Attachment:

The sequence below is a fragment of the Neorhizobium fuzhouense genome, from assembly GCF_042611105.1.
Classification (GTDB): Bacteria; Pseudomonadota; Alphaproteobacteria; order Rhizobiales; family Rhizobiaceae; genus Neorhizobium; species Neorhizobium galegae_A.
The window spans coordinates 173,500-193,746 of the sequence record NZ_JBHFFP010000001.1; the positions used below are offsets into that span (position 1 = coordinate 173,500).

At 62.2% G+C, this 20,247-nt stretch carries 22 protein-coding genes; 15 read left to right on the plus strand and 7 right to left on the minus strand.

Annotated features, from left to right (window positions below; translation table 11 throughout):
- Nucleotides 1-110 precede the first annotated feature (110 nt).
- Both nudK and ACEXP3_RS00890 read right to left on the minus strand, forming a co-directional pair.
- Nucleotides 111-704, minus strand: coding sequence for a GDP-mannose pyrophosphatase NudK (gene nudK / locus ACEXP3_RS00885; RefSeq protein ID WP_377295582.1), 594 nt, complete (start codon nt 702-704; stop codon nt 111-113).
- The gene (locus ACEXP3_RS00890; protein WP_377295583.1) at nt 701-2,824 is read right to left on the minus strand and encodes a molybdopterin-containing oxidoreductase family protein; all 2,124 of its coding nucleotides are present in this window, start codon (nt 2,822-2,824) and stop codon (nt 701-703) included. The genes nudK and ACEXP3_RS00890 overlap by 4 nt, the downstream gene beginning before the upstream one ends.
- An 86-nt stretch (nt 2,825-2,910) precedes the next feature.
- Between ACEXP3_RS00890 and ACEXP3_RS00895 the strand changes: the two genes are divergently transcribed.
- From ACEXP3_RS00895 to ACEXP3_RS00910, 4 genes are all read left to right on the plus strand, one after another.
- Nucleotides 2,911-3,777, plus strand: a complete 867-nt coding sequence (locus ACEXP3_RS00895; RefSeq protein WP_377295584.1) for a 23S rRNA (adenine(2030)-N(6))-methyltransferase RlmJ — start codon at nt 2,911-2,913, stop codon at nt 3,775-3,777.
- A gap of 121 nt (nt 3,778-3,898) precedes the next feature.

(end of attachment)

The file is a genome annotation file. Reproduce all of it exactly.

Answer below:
The sequence below is a fragment of the Neorhizobium fuzhouense genome, from assembly GCF_042611105.1.
Classification (GTDB): Bacteria; Pseudomonadota; Alphaproteobacteria; order Rhizobiales; family Rhizobiaceae; genus Neorhizobium; species Neorhizobium galegae_A.
The window spans coordinates 173,500-193,746 of the sequence record NZ_JBHFFP010000001.1; the positions used below are offsets into that span (position 1 = coordinate 173,500).

At 62.2% G+C, this 20,247-nt stretch carries 22 protein-coding genes; 15 read left to right on the plus strand and 7 right to left on the minus strand.

Annotated features, from left to right (window positions below; translation table 11 throughout):
- Nucleotides 1-110 precede the first annotated feature (110 nt).
- Both nudK and ACEXP3_RS00890 read right to left on the minus strand, forming a co-directional pair.
- Nucleotides 111-704, minus strand: coding sequence for a GDP-mannose pyrophosphatase NudK (gene nudK / locus ACEXP3_RS00885; RefSeq protein ID WP_377295582.1), 594 nt, complete (start codon nt 702-704; stop codon nt 111-113).
- The gene (locus ACEXP3_RS00890; protein WP_377295583.1) at nt 701-2,824 is read right to left on the minus strand and encodes a molybdopterin-containing oxidoreductase family protein; all 2,124 of its coding nucleotides are present in this window, start codon (nt 2,822-2,824) and stop codon (nt 701-703) included. The genes nudK and ACEXP3_RS00890 overlap by 4 nt, the downstream gene beginning before the upstream one ends.
- An 86-nt stretch (nt 2,825-2,910) precedes the next feature.
- Between ACEXP3_RS00890 and ACEXP3_RS00895 the strand changes: the two genes are divergently transcribed.
- From ACEXP3_RS00895 to ACEXP3_RS00910, 4 genes are all read left to right on the plus strand, one after another.
- Nucleotides 2,911-3,777, plus strand: a complete 867-nt coding sequence (locus ACEXP3_RS00895; RefSeq protein WP_377295584.1) for a 23S rRNA (adenine(2030)-N(6))-methyltransferase RlmJ — start codon at nt 2,911-2,913, stop codon at nt 3,775-3,777.
- A gap of 121 nt (nt 3,778-3,898) precedes the next feature.